Texas Pop. 81
Between high school graduation and the next bus out of town, four teenage guys knock around their old stomping grounds. Although the boys have all vowed to leave together for the big city, the rules governing this sort of whimsical, low key story decree that, come the big moment, not all of them will get on the bus. This simple mechanism generates the basic tension and pathos of Dancer, Texas Pop. 81.
Like American teen movies reaching back to American Graffiti (1973), this one focuses on a suspended, liminal moment that stands for the difficult transition between childhood and adulthood. As Keller (Breckin Meyer), Terrell Lee (Peter Facinelli), Squirrel (Ethan Embry) and John (Eddie Mills) say their goodbyes to family and reminisce about their bonding rituals, they begin to doubt themselves and their collective plan. Arguments break out; long buried resentments surface; unfinished obligations press upon them.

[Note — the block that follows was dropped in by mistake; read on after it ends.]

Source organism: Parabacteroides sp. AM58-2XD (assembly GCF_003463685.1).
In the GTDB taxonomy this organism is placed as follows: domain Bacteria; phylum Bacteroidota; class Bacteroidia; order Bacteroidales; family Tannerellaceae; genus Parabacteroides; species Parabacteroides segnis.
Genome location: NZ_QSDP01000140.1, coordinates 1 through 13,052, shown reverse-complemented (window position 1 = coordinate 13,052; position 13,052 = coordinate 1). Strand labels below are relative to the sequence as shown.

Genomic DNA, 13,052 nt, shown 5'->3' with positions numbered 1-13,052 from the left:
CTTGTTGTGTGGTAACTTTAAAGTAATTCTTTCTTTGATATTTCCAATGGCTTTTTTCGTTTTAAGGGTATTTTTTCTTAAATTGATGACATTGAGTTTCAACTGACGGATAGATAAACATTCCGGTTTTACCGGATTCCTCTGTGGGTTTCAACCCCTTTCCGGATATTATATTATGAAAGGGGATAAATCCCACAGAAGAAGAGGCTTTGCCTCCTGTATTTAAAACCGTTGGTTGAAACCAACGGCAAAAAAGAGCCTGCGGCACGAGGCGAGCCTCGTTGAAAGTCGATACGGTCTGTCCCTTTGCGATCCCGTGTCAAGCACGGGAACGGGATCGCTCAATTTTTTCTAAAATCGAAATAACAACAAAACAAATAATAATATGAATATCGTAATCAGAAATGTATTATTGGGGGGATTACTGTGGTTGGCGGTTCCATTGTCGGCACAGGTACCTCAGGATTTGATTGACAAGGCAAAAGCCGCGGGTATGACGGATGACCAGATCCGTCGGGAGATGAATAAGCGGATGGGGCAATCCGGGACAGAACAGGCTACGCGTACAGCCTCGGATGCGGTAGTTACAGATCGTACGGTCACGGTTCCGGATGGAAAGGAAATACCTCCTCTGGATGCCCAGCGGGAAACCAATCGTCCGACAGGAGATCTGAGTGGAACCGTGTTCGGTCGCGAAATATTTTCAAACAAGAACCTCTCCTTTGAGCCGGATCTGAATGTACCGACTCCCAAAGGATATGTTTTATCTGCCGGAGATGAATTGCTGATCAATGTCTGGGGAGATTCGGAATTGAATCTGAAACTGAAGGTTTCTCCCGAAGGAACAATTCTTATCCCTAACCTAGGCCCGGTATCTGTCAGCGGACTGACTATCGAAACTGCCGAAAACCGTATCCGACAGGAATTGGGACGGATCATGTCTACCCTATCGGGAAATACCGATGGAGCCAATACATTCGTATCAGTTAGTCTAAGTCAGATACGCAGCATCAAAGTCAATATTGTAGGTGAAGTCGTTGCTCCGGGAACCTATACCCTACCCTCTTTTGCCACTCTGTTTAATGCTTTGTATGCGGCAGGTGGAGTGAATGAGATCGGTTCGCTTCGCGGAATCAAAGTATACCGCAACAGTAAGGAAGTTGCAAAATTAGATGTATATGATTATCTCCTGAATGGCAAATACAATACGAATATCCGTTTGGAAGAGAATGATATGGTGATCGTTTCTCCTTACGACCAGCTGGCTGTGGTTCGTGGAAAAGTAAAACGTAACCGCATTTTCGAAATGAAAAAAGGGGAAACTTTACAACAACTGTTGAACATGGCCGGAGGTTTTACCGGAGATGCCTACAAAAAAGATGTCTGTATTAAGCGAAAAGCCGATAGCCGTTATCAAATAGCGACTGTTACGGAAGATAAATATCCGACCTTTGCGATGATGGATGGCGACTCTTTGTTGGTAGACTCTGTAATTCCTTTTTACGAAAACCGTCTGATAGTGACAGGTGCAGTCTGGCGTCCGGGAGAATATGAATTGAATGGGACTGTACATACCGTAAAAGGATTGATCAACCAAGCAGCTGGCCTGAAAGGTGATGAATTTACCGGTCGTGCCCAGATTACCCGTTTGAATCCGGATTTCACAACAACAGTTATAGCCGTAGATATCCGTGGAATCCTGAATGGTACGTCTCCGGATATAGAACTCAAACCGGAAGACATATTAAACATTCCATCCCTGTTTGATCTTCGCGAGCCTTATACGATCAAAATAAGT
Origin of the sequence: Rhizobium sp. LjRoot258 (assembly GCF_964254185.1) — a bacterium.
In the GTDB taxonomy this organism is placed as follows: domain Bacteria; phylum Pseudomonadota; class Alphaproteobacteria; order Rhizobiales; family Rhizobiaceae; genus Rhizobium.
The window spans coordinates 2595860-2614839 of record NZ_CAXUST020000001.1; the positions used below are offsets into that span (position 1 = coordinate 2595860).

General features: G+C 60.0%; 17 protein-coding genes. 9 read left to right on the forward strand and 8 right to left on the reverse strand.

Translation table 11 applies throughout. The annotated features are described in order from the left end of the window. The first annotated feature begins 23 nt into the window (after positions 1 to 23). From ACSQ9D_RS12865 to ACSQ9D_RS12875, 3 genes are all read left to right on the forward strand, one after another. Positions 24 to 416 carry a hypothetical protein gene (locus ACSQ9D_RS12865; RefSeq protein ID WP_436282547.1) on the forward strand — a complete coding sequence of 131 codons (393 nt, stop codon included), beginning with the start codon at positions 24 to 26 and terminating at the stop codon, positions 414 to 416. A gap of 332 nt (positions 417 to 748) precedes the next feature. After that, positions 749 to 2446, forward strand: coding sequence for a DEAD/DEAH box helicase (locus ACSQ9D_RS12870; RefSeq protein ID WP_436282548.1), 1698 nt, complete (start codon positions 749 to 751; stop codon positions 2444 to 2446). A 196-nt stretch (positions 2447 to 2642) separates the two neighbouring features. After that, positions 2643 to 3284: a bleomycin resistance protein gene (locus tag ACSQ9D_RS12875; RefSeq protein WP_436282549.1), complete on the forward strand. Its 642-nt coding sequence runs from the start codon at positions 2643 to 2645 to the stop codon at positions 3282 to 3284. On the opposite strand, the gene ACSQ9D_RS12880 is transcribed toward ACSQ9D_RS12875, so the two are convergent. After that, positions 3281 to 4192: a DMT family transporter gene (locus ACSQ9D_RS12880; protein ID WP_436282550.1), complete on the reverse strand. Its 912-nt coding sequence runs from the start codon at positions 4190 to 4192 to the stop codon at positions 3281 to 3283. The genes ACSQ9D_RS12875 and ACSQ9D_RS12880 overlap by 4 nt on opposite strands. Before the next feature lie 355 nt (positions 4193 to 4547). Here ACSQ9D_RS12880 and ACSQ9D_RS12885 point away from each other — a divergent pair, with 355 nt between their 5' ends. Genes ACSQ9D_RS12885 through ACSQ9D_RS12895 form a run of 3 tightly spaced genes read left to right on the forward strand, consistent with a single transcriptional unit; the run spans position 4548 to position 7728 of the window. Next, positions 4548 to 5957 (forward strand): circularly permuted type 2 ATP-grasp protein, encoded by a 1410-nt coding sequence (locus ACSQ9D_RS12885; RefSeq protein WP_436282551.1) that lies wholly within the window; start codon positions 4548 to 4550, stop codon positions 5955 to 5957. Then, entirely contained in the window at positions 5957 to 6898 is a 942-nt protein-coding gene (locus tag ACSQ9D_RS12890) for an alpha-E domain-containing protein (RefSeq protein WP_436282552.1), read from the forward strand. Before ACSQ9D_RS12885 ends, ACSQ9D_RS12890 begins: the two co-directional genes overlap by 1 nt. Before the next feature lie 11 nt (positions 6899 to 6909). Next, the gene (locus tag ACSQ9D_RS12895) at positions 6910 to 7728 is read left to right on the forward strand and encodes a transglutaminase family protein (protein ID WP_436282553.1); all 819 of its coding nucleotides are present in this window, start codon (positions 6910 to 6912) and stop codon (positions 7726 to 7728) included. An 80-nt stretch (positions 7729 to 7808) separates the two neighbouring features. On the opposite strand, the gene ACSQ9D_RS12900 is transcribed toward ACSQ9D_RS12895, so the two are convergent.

There is something sad and even depressing about the emotional landscape of this little movie. No one except the four main characters even dreams of leaving this small town – like secondary characters in a Frank Capra film, they are perfectly content with their lot. Family obligation weighs on these citizens like a particularly onerous and joyless burden. Debut writer-director Tim McCanlies never entirely convinces us that this status quo is worth anyone's while, despite the soft mists of nostalgia that seem to surround it.
Dancer, Texas Pop. 81 is a mildly pleasant mosaic of small town life, mainly animated by the easy charms of its young cast. But it is unspectacular and easily forgettable, more suited for video than big screen consumption. It is also annoyingly conservative in its assumptions – such as the premise that only teenage guys would want to bust out of town, never their faithful, ever-waiting, long-suffering girlfriends.
© Adrian Martin October 1998